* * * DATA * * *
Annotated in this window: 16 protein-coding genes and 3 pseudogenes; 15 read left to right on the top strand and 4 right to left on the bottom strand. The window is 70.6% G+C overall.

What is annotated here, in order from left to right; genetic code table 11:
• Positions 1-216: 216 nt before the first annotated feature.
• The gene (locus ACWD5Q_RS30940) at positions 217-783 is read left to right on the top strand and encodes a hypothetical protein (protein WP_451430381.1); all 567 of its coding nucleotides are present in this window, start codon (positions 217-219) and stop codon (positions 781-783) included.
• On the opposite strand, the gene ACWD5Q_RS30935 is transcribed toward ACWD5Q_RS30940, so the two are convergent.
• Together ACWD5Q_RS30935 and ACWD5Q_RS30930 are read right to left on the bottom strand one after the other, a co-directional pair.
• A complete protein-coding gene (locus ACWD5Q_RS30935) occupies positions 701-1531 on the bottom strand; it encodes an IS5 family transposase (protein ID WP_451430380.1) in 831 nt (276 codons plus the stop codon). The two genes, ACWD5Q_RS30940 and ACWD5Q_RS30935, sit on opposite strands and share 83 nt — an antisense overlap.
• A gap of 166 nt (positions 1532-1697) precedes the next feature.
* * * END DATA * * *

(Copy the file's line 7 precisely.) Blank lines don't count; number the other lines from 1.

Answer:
• A complete protein-coding gene (locus ACWD5Q_RS30935) occupies positions 701-1531 on the bottom strand; it encodes an IS5 family transposase (protein ID WP_451430380.1) in 831 nt (276 codons plus the stop codon). The two genes, ACWD5Q_RS30940 and ACWD5Q_RS30935, sit on opposite strands and share 83 nt — an antisense overlap.